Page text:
It often does, but it’s nearly impossible to rein in the president without overwhelming, veto-proof congressional majorities. Congress passed a bipartisan bill in April demanding that President Trump remove all troops involved in “hostilities” in Yemen, but the president simply vetoed it. The Democratic-controlled House passed a defense-spending bill last week that would end funding for Saudi forces in Yemen as well as force the president to seek congressional approval for striking Iran, but the same bill is unlikely to pass the Republican-controlled Senate. In many cases, Congress has actually preferred to let the president take the lead on military action abroad. When President Obama asked Congress in 2013 to authorize military strikes against Syria in retaliation for chemical weapons attacks against civilians, the Senate refused even to hold a vote. “Taking a public stand on the use of force can be risky for members of Congress,” says Elizabeth N. Saunders, a political science professor at Georgetown University. If a war goes bad, she says, the president is usually blamed. “Congress may like it that way.”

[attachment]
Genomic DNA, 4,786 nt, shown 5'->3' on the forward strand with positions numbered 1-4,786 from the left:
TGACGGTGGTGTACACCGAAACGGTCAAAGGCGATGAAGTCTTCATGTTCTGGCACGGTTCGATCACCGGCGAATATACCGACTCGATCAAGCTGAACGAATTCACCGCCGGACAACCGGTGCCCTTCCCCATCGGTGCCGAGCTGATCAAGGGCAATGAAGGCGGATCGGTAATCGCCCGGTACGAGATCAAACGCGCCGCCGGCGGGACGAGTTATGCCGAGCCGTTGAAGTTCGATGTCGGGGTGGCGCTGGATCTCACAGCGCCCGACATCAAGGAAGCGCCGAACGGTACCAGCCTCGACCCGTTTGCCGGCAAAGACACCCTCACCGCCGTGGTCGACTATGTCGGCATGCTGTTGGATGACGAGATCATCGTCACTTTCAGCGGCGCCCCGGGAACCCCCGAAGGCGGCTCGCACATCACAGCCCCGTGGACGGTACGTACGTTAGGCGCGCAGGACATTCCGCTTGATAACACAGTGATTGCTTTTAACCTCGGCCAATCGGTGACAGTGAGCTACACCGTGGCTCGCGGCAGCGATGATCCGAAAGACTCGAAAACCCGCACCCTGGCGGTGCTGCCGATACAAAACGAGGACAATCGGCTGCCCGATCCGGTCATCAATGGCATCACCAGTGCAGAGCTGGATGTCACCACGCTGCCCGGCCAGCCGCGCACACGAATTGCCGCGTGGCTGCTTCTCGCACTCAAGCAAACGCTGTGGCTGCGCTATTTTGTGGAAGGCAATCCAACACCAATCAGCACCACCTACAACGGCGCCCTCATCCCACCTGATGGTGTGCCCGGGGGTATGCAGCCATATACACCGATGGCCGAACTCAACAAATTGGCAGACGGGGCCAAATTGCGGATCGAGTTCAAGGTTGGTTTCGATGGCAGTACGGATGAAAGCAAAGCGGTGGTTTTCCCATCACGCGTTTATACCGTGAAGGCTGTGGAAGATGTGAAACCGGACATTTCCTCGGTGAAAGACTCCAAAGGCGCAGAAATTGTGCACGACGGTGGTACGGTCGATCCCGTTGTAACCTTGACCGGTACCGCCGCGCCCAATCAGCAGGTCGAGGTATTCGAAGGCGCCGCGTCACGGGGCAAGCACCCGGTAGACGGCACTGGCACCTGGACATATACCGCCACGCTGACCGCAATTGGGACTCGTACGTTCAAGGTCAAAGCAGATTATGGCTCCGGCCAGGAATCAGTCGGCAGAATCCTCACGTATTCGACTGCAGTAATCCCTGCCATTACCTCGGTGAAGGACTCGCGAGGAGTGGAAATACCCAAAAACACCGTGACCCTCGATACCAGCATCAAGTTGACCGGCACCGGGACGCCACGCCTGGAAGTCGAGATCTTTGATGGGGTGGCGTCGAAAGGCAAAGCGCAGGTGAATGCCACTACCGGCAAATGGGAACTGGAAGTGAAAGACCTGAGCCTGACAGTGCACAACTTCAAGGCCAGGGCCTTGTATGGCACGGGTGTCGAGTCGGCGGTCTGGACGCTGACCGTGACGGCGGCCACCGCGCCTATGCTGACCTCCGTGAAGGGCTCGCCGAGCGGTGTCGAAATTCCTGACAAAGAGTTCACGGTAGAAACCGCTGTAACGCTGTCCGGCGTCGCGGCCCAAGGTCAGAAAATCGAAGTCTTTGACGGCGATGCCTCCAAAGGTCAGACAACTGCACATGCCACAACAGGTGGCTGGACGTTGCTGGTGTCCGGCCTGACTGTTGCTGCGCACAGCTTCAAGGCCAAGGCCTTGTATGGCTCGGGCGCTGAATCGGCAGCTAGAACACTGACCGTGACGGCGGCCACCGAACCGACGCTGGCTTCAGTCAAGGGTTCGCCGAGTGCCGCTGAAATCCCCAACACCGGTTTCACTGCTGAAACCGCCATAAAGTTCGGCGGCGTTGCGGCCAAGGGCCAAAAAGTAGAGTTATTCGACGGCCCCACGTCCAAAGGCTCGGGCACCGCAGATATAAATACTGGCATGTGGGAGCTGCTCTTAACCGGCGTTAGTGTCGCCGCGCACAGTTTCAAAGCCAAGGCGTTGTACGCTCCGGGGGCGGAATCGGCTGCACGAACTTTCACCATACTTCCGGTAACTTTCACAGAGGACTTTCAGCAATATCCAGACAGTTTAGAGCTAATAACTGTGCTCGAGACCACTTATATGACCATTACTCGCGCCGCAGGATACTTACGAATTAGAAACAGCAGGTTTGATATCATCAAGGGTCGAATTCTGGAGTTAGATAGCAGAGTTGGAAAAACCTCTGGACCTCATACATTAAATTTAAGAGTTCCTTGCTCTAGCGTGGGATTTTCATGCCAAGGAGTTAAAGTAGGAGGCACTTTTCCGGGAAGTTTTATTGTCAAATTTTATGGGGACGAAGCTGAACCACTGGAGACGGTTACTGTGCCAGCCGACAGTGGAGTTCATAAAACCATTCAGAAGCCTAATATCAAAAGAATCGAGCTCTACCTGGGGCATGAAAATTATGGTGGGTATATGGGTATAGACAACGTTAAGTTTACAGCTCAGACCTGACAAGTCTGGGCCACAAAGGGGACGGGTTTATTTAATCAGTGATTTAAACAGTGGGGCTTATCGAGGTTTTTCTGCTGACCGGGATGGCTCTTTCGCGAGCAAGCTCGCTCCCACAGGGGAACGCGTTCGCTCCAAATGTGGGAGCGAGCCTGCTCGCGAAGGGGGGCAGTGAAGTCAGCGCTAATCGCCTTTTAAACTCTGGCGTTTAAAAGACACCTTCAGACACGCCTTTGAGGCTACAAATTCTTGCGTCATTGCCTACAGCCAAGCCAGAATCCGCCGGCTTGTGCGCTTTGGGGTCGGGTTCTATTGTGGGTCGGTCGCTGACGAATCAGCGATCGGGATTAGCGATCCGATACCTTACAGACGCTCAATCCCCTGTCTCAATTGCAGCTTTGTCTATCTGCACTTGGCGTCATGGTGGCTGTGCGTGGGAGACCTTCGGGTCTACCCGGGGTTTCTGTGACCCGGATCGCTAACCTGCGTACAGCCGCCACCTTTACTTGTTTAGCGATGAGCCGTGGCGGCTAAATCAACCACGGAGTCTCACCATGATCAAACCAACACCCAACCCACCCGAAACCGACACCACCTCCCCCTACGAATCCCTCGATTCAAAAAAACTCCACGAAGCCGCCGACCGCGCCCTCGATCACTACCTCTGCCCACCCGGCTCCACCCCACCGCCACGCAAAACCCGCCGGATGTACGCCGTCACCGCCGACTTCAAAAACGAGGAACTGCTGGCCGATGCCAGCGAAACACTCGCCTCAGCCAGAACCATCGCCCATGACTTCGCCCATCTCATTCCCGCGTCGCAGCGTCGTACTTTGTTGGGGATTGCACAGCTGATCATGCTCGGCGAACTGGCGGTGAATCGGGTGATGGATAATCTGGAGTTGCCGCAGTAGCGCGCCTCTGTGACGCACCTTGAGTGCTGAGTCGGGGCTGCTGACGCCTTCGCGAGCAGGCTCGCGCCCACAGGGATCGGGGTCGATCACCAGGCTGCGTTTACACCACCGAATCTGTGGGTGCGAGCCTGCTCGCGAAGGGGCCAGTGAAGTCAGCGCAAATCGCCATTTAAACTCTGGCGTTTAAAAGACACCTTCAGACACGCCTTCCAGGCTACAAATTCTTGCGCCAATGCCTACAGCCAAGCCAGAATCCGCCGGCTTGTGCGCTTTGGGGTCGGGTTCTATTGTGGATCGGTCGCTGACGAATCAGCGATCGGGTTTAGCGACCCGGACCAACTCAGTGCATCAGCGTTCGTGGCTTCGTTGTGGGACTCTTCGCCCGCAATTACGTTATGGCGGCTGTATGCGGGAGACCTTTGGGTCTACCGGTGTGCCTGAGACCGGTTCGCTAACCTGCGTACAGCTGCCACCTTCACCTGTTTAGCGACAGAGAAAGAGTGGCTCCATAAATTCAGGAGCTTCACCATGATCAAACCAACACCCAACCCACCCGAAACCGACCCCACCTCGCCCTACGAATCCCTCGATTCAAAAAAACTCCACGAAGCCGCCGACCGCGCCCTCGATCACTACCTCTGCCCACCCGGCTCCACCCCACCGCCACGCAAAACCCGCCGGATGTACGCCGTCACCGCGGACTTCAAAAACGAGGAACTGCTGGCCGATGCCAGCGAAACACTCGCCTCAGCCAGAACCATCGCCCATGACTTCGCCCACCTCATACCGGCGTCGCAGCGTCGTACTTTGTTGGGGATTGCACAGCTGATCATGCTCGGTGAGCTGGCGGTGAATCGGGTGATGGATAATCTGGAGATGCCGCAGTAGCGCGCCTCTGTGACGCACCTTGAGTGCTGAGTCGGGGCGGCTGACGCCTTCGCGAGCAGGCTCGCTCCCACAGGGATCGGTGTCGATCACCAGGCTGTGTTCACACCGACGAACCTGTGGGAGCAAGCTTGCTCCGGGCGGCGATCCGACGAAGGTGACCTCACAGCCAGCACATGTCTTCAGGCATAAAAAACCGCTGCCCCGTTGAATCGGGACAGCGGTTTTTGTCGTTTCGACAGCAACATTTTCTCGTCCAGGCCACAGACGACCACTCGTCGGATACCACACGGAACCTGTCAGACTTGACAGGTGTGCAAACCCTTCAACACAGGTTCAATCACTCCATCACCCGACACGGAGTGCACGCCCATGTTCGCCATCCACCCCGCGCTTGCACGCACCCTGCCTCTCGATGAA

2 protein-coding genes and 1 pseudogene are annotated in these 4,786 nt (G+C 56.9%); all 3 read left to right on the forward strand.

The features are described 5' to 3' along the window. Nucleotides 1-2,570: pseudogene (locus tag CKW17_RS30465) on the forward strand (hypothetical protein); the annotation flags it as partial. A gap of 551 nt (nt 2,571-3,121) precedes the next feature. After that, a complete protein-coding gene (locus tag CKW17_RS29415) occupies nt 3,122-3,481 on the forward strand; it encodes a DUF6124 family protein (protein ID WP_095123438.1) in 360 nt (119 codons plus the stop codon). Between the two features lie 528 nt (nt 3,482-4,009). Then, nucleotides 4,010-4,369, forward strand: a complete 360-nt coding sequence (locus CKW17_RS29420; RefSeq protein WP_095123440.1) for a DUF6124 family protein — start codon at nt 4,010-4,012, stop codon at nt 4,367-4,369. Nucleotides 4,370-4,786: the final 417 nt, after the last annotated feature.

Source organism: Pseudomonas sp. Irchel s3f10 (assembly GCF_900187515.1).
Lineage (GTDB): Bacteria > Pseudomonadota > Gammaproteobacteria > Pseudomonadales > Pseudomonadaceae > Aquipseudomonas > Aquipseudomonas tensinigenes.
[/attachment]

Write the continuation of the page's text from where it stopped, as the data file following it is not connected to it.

What the Founders thought
The Constitution’s Framers very deliberately gave Congress the power to declare war. The Founders feared turning the president into an elected monarch, with the kingly power to wage war on a whim. Keeping the decision out of one person’s hands, they believed, would also make war less likely. Virginian George Mason spoke for many delegates to the Constitutional Convention when he argued that the executive branch could not be “safely trusted” with the power to start wars, and he favored “clogging rather than facilitating war.” However, the delegates ultimately decided to use the wording “declare war” instead of “make war” to avoid tying the president’s hands in an emergency. “The Constitution supposes, what the history of all governments demonstrates, that the executive is the branch of power most interested in war and most prone to it,” James Madison wrote to Thomas Jefferson in 1798. “It has accordingly with studied care vested the question of war in the legislature.” ■